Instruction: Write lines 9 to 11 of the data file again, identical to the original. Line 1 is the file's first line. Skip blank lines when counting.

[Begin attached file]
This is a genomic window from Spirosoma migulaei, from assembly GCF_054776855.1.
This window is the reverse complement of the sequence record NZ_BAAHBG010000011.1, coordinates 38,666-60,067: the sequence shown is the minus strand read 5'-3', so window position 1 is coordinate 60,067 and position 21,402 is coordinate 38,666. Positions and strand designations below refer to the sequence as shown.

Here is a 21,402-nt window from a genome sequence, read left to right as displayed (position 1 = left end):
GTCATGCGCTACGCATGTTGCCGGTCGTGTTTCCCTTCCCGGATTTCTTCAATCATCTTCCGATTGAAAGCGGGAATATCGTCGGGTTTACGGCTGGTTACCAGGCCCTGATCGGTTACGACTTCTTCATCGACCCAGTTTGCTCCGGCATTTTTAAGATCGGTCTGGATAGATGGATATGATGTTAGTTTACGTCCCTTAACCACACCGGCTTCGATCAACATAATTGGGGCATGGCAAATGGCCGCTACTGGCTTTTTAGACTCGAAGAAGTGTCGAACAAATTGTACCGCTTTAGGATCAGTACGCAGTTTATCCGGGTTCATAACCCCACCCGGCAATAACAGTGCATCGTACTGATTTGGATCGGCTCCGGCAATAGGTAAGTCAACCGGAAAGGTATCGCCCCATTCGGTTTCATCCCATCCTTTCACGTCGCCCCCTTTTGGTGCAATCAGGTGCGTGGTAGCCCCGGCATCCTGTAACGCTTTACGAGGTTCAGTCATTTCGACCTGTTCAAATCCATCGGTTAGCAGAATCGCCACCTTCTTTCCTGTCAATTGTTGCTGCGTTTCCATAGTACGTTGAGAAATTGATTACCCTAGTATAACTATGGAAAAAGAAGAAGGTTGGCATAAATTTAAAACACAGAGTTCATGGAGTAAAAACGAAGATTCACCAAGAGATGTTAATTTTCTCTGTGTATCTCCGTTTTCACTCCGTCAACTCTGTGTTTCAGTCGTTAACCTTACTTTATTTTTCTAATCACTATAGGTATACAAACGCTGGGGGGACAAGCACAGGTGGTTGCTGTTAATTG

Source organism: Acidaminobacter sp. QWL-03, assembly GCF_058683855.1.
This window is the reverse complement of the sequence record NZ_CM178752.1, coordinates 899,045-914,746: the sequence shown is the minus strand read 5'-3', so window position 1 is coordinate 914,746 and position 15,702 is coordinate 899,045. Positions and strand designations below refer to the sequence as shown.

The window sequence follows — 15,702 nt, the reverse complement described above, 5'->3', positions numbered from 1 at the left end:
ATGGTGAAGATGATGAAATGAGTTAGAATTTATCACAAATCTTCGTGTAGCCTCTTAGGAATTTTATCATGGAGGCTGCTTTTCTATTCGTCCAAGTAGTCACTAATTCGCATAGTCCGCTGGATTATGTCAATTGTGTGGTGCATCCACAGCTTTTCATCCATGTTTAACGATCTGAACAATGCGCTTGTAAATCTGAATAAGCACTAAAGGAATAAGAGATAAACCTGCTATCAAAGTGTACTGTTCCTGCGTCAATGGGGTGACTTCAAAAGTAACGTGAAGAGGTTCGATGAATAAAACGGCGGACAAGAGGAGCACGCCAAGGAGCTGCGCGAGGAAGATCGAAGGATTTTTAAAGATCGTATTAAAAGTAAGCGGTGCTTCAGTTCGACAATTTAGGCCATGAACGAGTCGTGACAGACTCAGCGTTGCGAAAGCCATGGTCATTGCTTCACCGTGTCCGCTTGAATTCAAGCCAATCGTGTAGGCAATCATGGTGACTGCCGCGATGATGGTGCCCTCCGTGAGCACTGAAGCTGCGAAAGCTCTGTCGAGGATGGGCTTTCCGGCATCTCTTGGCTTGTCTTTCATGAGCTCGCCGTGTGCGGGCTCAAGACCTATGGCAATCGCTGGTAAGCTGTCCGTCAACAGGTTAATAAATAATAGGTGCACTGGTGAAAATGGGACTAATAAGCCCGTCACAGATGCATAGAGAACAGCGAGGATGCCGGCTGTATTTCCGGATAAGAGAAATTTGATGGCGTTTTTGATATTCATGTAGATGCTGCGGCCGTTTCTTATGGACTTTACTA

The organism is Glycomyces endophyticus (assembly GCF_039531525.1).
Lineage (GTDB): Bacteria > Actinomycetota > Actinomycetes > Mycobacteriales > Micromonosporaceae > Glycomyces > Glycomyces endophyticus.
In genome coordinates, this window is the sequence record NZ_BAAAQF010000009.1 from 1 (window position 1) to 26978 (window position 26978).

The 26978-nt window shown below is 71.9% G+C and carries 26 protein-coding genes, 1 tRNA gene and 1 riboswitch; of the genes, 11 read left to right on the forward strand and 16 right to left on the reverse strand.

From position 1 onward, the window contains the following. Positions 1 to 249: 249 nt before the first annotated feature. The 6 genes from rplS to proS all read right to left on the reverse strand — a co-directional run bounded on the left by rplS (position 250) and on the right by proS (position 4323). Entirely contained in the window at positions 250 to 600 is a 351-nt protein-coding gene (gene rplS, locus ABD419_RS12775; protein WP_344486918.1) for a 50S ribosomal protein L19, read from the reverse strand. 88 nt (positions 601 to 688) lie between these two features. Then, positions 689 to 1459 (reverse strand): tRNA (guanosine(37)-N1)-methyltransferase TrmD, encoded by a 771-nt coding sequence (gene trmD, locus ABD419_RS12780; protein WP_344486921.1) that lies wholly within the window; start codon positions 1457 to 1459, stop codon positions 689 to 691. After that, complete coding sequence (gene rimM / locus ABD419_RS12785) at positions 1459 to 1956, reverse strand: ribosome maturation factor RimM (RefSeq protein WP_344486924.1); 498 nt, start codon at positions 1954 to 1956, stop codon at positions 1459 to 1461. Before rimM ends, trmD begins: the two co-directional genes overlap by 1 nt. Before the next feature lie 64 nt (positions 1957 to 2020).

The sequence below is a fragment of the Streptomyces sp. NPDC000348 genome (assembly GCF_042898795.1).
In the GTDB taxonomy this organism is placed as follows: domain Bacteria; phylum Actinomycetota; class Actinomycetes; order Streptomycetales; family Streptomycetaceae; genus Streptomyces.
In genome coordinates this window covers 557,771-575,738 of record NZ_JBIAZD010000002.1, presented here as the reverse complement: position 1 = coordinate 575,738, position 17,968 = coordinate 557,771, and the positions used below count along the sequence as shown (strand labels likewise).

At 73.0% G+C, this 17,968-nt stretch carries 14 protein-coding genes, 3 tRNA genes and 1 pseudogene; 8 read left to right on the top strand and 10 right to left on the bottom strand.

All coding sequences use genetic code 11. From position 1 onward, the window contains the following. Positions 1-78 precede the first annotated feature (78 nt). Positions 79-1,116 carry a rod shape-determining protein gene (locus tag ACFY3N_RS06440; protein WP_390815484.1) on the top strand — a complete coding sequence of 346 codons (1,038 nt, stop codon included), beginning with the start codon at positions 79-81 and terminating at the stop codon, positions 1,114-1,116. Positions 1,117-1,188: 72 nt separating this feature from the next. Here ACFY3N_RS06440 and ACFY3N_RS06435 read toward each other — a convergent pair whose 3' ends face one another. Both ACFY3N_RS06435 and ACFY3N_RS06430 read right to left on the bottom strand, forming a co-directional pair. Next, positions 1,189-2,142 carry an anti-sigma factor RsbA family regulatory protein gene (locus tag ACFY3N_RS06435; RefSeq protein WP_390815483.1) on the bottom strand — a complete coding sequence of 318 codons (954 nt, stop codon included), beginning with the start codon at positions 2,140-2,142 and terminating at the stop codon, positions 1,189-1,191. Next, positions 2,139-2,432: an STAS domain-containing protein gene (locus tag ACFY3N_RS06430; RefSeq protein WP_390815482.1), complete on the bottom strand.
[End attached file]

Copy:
The organism is Glycomyces endophyticus (assembly GCF_039531525.1).
Lineage (GTDB): Bacteria > Actinomycetota > Actinomycetes > Mycobacteriales > Micromonosporaceae > Glycomyces > Glycomyces endophyticus.
In genome coordinates, this window is the sequence record NZ_BAAAQF010000009.1 from 1 (window position 1) to 26978 (window position 26978).